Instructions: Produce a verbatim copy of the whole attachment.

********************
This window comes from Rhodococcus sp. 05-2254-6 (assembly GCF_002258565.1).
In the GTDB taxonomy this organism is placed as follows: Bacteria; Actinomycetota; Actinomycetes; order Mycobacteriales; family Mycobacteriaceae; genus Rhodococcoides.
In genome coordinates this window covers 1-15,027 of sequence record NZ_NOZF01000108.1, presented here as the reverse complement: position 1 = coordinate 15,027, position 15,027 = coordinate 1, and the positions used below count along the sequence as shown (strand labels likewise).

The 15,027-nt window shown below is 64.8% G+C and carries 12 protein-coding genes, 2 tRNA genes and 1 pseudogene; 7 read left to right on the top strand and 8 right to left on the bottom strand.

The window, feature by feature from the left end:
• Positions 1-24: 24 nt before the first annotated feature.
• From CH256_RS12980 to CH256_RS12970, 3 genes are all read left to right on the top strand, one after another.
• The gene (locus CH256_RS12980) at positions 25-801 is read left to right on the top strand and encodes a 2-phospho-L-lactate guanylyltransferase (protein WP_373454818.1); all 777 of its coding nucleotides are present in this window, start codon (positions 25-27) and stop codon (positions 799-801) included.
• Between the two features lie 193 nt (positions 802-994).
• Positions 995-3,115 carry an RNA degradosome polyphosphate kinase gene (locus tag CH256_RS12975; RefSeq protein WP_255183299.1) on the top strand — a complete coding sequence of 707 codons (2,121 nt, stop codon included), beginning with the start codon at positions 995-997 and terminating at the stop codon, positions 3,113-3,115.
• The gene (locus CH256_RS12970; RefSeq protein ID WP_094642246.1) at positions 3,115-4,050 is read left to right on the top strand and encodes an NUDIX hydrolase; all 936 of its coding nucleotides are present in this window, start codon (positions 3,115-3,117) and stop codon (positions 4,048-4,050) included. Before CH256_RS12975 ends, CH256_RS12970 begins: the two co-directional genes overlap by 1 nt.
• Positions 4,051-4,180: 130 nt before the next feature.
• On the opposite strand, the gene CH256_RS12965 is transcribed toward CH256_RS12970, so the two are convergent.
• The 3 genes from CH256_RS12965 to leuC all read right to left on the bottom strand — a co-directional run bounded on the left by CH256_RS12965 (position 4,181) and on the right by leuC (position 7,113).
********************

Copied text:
This window comes from Rhodococcus sp. 05-2254-6 (assembly GCF_002258565.1).
In the GTDB taxonomy this organism is placed as follows: Bacteria; Actinomycetota; Actinomycetes; order Mycobacteriales; family Mycobacteriaceae; genus Rhodococcoides.
In genome coordinates this window covers 1-15,027 of sequence record NZ_NOZF01000108.1, presented here as the reverse complement: position 1 = coordinate 15,027, position 15,027 = coordinate 1, and the positions used below count along the sequence as shown (strand labels likewise).

The 15,027-nt window shown below is 64.8% G+C and carries 12 protein-coding genes, 2 tRNA genes and 1 pseudogene; 7 read left to right on the top strand and 8 right to left on the bottom strand.

The window, feature by feature from the left end:
• Positions 1-24: 24 nt before the first annotated feature.
• From CH256_RS12980 to CH256_RS12970, 3 genes are all read left to right on the top strand, one after another.
• The gene (locus CH256_RS12980) at positions 25-801 is read left to right on the top strand and encodes a 2-phospho-L-lactate guanylyltransferase (protein WP_373454818.1); all 777 of its coding nucleotides are present in this window, start codon (positions 25-27) and stop codon (positions 799-801) included.
• Between the two features lie 193 nt (positions 802-994).
• Positions 995-3,115 carry an RNA degradosome polyphosphate kinase gene (locus tag CH256_RS12975; RefSeq protein WP_255183299.1) on the top strand — a complete coding sequence of 707 codons (2,121 nt, stop codon included), beginning with the start codon at positions 995-997 and terminating at the stop codon, positions 3,113-3,115.
• The gene (locus CH256_RS12970; RefSeq protein ID WP_094642246.1) at positions 3,115-4,050 is read left to right on the top strand and encodes an NUDIX hydrolase; all 936 of its coding nucleotides are present in this window, start codon (positions 3,115-3,117) and stop codon (positions 4,048-4,050) included. Before CH256_RS12975 ends, CH256_RS12970 begins: the two co-directional genes overlap by 1 nt.
• Positions 4,051-4,180: 130 nt before the next feature.
• On the opposite strand, the gene CH256_RS12965 is transcribed toward CH256_RS12970, so the two are convergent.
• The 3 genes from CH256_RS12965 to leuC all read right to left on the bottom strand — a co-directional run bounded on the left by CH256_RS12965 (position 4,181) and on the right by leuC (position 7,113).